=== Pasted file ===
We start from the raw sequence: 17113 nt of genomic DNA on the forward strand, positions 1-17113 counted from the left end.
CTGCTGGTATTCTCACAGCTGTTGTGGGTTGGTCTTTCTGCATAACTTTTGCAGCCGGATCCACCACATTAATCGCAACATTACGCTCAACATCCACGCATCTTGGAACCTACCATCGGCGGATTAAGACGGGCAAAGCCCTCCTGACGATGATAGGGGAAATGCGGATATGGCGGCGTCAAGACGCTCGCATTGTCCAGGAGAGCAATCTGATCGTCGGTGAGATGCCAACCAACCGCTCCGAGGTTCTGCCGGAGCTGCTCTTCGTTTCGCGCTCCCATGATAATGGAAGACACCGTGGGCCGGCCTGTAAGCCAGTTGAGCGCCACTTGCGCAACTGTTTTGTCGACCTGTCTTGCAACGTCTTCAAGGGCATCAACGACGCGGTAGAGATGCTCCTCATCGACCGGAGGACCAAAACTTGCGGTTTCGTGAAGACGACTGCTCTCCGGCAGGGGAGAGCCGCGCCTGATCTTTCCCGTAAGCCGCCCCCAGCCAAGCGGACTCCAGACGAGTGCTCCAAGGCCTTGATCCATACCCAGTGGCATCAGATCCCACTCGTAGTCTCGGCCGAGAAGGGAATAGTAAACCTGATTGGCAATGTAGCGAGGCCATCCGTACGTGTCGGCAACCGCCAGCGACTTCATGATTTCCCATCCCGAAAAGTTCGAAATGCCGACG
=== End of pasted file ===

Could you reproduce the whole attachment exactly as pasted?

We start from the raw sequence: 17113 nt of genomic DNA on the forward strand, positions 1-17113 counted from the left end.
CTGCTGGTATTCTCACAGCTGTTGTGGGTTGGTCTTTCTGCATAACTTTTGCAGCCGGATCCACCACATTAATCGCAACATTACGCTCAACATCCACGCATCTTGGAACCTACCATCGGCGGATTAAGACGGGCAAAGCCCTCCTGACGATGATAGGGGAAATGCGGATATGGCGGCGTCAAGACGCTCGCATTGTCCAGGAGAGCAATCTGATCGTCGGTGAGATGCCAACCAACCGCTCCGAGGTTCTGCCGGAGCTGCTCTTCGTTTCGCGCTCCCATGATAATGGAAGACACCGTGGGCCGGCCTGTAAGCCAGTTGAGCGCCACTTGCGCAACTGTTTTGTCGACCTGTCTTGCAACGTCTTCAAGGGCATCAACGACGCGGTAGAGATGCTCCTCATCGACCGGAGGACCAAAACTTGCGGTTTCGTGAAGACGACTGCTCTCCGGCAGGGGAGAGCCGCGCCTGATCTTTCCCGTAAGCCGCCCCCAGCCAAGCGGACTCCAGACGAGTGCTCCAAGGCCTTGATCCATACCCAGTGGCATCAGATCCCACTCGTAGTCTCGGCCGAGAAGGGAATAGTAAACCTGATTGGCAATGTAGCGAGGCCATCCGTACGTGTCGGCAACCGCCAGCGACTTCATGATTTCCCATCCCGAAAAGTTCGAAATGCCGACG